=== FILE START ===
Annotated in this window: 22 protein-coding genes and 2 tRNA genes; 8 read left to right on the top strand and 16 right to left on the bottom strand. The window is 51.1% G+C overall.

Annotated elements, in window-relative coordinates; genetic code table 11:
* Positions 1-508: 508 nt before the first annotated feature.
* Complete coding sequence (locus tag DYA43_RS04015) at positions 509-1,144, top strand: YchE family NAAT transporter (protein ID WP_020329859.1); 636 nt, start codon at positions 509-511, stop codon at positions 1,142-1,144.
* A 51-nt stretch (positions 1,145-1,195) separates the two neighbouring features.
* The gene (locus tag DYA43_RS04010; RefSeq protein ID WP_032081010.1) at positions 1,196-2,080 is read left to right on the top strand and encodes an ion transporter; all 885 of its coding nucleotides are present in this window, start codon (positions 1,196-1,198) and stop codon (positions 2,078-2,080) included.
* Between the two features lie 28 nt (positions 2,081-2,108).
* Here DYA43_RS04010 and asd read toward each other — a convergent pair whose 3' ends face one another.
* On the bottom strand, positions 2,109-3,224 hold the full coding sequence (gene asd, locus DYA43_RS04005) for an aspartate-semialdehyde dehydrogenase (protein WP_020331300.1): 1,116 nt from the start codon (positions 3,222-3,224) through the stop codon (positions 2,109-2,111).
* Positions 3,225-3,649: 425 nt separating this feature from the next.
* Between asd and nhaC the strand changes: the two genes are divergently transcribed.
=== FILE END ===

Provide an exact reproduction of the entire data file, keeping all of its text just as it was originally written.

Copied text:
Annotated in this window: 22 protein-coding genes and 2 tRNA genes; 8 read left to right on the top strand and 16 right to left on the bottom strand. The window is 51.1% G+C overall.

Annotated elements, in window-relative coordinates; genetic code table 11:
* Positions 1-508: 508 nt before the first annotated feature.
* Complete coding sequence (locus tag DYA43_RS04015) at positions 509-1,144, top strand: YchE family NAAT transporter (protein ID WP_020329859.1); 636 nt, start codon at positions 509-511, stop codon at positions 1,142-1,144.
* A 51-nt stretch (positions 1,145-1,195) separates the two neighbouring features.
* The gene (locus tag DYA43_RS04010; RefSeq protein ID WP_032081010.1) at positions 1,196-2,080 is read left to right on the top strand and encodes an ion transporter; all 885 of its coding nucleotides are present in this window, start codon (positions 1,196-1,198) and stop codon (positions 2,078-2,080) included.
* Between the two features lie 28 nt (positions 2,081-2,108).
* Here DYA43_RS04010 and asd read toward each other — a convergent pair whose 3' ends face one another.
* On the bottom strand, positions 2,109-3,224 hold the full coding sequence (gene asd, locus DYA43_RS04005) for an aspartate-semialdehyde dehydrogenase (protein WP_020331300.1): 1,116 nt from the start codon (positions 3,222-3,224) through the stop codon (positions 2,109-2,111).
* Positions 3,225-3,649: 425 nt separating this feature from the next.
* Between asd and nhaC the strand changes: the two genes are divergently transcribed.